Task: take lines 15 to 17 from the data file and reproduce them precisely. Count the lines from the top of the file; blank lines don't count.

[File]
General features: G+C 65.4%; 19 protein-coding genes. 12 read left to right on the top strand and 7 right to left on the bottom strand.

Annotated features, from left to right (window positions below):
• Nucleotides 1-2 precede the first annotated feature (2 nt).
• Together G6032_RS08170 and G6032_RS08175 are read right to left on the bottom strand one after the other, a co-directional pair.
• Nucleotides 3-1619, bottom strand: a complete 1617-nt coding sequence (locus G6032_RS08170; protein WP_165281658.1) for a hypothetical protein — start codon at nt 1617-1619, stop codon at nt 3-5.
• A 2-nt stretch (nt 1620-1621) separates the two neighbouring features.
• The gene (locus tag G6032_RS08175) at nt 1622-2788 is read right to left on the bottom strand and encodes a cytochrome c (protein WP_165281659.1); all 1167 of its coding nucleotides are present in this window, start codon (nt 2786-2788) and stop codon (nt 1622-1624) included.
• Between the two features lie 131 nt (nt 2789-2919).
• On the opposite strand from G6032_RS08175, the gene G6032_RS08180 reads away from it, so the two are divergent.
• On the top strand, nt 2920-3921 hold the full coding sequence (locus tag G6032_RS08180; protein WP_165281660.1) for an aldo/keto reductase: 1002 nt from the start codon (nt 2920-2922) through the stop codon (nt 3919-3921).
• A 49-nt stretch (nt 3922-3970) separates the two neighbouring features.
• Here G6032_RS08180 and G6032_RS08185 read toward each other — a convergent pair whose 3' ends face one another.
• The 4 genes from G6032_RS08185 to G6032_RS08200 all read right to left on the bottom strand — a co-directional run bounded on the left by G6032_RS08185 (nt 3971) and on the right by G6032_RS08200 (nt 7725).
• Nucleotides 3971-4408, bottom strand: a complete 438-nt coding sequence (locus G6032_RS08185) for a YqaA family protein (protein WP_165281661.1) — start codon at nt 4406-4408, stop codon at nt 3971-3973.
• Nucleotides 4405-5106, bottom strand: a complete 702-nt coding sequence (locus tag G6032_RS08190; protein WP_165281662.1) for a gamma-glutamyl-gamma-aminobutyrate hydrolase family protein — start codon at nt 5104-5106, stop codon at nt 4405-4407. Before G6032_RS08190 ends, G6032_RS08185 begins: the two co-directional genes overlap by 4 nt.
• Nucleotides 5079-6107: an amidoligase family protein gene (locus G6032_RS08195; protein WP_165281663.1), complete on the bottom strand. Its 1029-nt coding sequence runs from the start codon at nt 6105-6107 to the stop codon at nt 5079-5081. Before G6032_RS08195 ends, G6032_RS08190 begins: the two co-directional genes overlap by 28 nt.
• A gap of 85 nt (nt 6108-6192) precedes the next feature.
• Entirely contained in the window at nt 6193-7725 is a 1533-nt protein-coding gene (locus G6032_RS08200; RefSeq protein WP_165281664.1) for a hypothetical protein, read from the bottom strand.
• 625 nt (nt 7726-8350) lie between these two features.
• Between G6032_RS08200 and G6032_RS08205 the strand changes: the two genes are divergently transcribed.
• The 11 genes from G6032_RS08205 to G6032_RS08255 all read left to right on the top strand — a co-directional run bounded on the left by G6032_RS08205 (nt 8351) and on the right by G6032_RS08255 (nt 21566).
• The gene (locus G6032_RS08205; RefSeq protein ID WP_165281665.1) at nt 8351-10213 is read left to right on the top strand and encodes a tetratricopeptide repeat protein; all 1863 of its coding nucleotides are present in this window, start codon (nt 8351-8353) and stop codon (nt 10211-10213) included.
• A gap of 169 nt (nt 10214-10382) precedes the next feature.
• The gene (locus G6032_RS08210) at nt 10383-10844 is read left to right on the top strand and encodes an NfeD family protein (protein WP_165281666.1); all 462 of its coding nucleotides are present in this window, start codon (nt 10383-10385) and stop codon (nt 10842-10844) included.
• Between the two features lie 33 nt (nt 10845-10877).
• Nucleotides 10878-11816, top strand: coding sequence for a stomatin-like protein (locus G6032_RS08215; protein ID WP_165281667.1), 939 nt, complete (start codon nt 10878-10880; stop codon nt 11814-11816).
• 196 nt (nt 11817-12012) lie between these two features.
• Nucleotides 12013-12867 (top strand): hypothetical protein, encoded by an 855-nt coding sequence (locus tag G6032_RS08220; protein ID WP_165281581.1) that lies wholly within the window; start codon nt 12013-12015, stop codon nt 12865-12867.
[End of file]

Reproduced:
• Nucleotides 4405-5106, bottom strand: a complete 702-nt coding sequence (locus tag G6032_RS08190; protein WP_165281662.1) for a gamma-glutamyl-gamma-aminobutyrate hydrolase family protein — start codon at nt 5104-5106, stop codon at nt 4405-4407. Before G6032_RS08190 ends, G6032_RS08185 begins: the two co-directional genes overlap by 4 nt.
• Nucleotides 5079-6107: an amidoligase family protein gene (locus G6032_RS08195; protein WP_165281663.1), complete on the bottom strand. Its 1029-nt coding sequence runs from the start codon at nt 6105-6107 to the stop codon at nt 5079-5081. Before G6032_RS08195 ends, G6032_RS08190 begins: the two co-directional genes overlap by 28 nt.
• A gap of 85 nt (nt 6108-6192) precedes the next feature.